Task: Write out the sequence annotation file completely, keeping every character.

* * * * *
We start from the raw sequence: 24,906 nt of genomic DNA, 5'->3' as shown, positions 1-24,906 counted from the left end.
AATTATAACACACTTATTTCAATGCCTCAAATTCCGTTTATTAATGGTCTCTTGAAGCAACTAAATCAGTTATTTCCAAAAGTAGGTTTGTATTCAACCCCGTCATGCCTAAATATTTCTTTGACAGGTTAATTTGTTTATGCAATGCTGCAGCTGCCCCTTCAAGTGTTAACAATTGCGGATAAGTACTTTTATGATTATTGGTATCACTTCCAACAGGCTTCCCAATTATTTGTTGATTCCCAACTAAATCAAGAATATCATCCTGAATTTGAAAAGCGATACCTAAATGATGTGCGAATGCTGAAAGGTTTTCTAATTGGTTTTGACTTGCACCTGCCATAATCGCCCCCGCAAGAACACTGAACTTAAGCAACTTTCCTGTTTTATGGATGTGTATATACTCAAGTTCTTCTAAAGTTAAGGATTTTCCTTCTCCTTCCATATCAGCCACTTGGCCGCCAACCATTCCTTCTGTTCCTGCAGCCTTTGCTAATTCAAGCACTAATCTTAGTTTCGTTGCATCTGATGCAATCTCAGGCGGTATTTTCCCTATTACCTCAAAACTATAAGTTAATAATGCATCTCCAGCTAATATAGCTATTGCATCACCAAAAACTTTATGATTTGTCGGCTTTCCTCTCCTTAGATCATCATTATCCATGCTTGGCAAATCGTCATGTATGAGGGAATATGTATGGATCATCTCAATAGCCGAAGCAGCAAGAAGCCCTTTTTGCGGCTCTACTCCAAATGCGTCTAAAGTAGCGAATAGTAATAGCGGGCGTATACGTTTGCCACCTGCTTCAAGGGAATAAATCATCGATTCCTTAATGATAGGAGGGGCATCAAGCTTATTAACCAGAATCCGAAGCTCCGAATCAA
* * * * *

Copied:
We start from the raw sequence: 24,906 nt of genomic DNA, 5'->3' as shown, positions 1-24,906 counted from the left end.
AATTATAACACACTTATTTCAATGCCTCAAATTCCGTTTATTAATGGTCTCTTGAAGCAACTAAATCAGTTATTTCCAAAAGTAGGTTTGTATTCAACCCCGTCATGCCTAAATATTTCTTTGACAGGTTAATTTGTTTATGCAATGCTGCAGCTGCCCCTTCAAGTGTTAACAATTGCGGATAAGTACTTTTATGATTATTGGTATCACTTCCAACAGGCTTCCCAATTATTTGTTGATTCCCAACTAAATCAAGAATATCATCCTGAATTTGAAAAGCGATACCTAAATGATGTGCGAATGCTGAAAGGTTTTCTAATTGGTTTTGACTTGCACCTGCCATAATCGCCCCCGCAAGAACACTGAACTTAAGCAACTTTCCTGTTTTATGGATGTGTATATACTCAAGTTCTTCTAAAGTTAAGGATTTTCCTTCTCCTTCCATATCAGCCACTTGGCCGCCAACCATTCCTTCTGTTCCTGCAGCCTTTGCTAATTCAAGCACTAATCTTAGTTTCGTTGCATCTGATGCAATCTCAGGCGGTATTTTCCCTATTACCTCAAAACTATAAGTTAATAATGCATCTCCAGCTAATATAGCTATTGCATCACCAAAAACTTTATGATTTGTCGGCTTTCCTCTCCTTAGATCATCATTATCCATGCTTGGCAAATCGTCATGTATGAGGGAATATGTATGGATCATCTCAATAGCCGAAGCAGCAAGAAGCCCTTTTTGCGGCTCTACTCCAAATGCGTCTAAAGTAGCGAATAGTAATAGCGGGCGTATACGTTTGCCACCTGCTTCAAGGGAATAAATCATCGATTCCTTAATGATAGGAGGGGCATCAAGCTTATTAACCAGAATCCGAAGCTCCGAATCAA